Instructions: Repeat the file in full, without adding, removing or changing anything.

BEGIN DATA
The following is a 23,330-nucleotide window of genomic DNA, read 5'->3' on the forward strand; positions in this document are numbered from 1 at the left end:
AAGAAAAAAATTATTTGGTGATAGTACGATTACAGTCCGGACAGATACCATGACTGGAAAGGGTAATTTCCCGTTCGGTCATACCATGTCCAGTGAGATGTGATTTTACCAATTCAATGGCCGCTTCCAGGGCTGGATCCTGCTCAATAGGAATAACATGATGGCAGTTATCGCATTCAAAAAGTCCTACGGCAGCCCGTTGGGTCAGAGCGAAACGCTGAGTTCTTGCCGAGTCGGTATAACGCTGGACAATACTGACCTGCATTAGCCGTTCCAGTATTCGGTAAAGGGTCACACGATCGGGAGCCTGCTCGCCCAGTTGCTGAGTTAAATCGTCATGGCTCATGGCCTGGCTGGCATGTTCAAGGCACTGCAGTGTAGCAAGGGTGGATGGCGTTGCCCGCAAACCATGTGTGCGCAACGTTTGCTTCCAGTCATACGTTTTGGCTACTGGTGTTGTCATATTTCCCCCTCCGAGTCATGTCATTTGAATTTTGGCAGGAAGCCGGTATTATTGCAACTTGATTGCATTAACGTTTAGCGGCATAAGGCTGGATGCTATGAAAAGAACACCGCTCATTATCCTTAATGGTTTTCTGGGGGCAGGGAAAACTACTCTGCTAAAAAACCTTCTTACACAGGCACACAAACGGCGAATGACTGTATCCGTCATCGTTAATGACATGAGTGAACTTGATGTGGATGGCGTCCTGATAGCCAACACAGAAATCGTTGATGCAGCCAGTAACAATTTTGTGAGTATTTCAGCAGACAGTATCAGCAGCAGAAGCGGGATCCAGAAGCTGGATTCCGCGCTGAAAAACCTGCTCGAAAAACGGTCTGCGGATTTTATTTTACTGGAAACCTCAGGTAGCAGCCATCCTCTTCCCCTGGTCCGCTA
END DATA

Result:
The following is a 23,330-nucleotide window of genomic DNA, read 5'->3' on the forward strand; positions in this document are numbered from 1 at the left end:
AAGAAAAAAATTATTTGGTGATAGTACGATTACAGTCCGGACAGATACCATGACTGGAAAGGGTAATTTCCCGTTCGGTCATACCATGTCCAGTGAGATGTGATTTTACCAATTCAATGGCCGCTTCCAGGGCTGGATCCTGCTCAATAGGAATAACATGATGGCAGTTATCGCATTCAAAAAGTCCTACGGCAGCCCGTTGGGTCAGAGCGAAACGCTGAGTTCTTGCCGAGTCGGTATAACGCTGGACAATACTGACCTGCATTAGCCGTTCCAGTATTCGGTAAAGGGTCACACGATCGGGAGCCTGCTCGCCCAGTTGCTGAGTTAAATCGTCATGGCTCATGGCCTGGCTGGCATGTTCAAGGCACTGCAGTGTAGCAAGGGTGGATGGCGTTGCCCGCAAACCATGTGTGCGCAACGTTTGCTTCCAGTCATACGTTTTGGCTACTGGTGTTGTCATATTTCCCCCTCCGAGTCATGTCATTTGAATTTTGGCAGGAAGCCGGTATTATTGCAACTTGATTGCATTAACGTTTAGCGGCATAAGGCTGGATGCTATGAAAAGAACACCGCTCATTATCCTTAATGGTTTTCTGGGGGCAGGGAAAACTACTCTGCTAAAAAACCTTCTTACACAGGCACACAAACGGCGAATGACTGTATCCGTCATCGTTAATGACATGAGTGAACTTGATGTGGATGGCGTCCTGATAGCCAACACAGAAATCGTTGATGCAGCCAGTAACAATTTTGTGAGTATTTCAGCAGACAGTATCAGCAGCAGAAGCGGGATCCAGAAGCTGGATTCCGCGCTGAAAAACCTGCTCGAAAAACGGTCTGCGGATTTTATTTTACTGGAAACCTCAGGTAGCAGCCATCCTCTTCCCCTGGTCCGCTA